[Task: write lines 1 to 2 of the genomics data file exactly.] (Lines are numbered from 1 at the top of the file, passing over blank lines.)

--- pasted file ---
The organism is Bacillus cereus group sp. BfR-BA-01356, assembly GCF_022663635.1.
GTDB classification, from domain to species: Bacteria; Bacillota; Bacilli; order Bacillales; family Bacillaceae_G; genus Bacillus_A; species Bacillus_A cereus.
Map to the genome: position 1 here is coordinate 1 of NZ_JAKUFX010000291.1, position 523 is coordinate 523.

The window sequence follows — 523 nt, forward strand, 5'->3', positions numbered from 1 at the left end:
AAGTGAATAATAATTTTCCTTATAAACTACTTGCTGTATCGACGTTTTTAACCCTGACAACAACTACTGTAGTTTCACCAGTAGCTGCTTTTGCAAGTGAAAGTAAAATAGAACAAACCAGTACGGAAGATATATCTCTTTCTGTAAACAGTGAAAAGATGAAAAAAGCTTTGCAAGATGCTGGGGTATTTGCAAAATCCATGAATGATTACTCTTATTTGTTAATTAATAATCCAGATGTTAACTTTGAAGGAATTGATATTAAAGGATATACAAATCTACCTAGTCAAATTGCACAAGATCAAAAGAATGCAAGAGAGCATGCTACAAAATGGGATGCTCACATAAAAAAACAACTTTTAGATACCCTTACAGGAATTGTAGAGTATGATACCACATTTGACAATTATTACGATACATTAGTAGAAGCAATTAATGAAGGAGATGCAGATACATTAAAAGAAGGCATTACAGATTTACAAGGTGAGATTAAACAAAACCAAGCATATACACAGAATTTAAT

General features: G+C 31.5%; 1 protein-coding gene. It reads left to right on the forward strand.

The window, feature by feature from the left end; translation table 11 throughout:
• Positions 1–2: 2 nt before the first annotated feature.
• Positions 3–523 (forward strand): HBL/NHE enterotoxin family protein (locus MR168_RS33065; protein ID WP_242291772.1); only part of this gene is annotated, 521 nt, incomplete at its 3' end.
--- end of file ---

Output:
The organism is Bacillus cereus group sp. BfR-BA-01356, assembly GCF_022663635.1.
GTDB classification, from domain to species: Bacteria; Bacillota; Bacilli; order Bacillales; family Bacillaceae_G; genus Bacillus_A; species Bacillus_A cereus.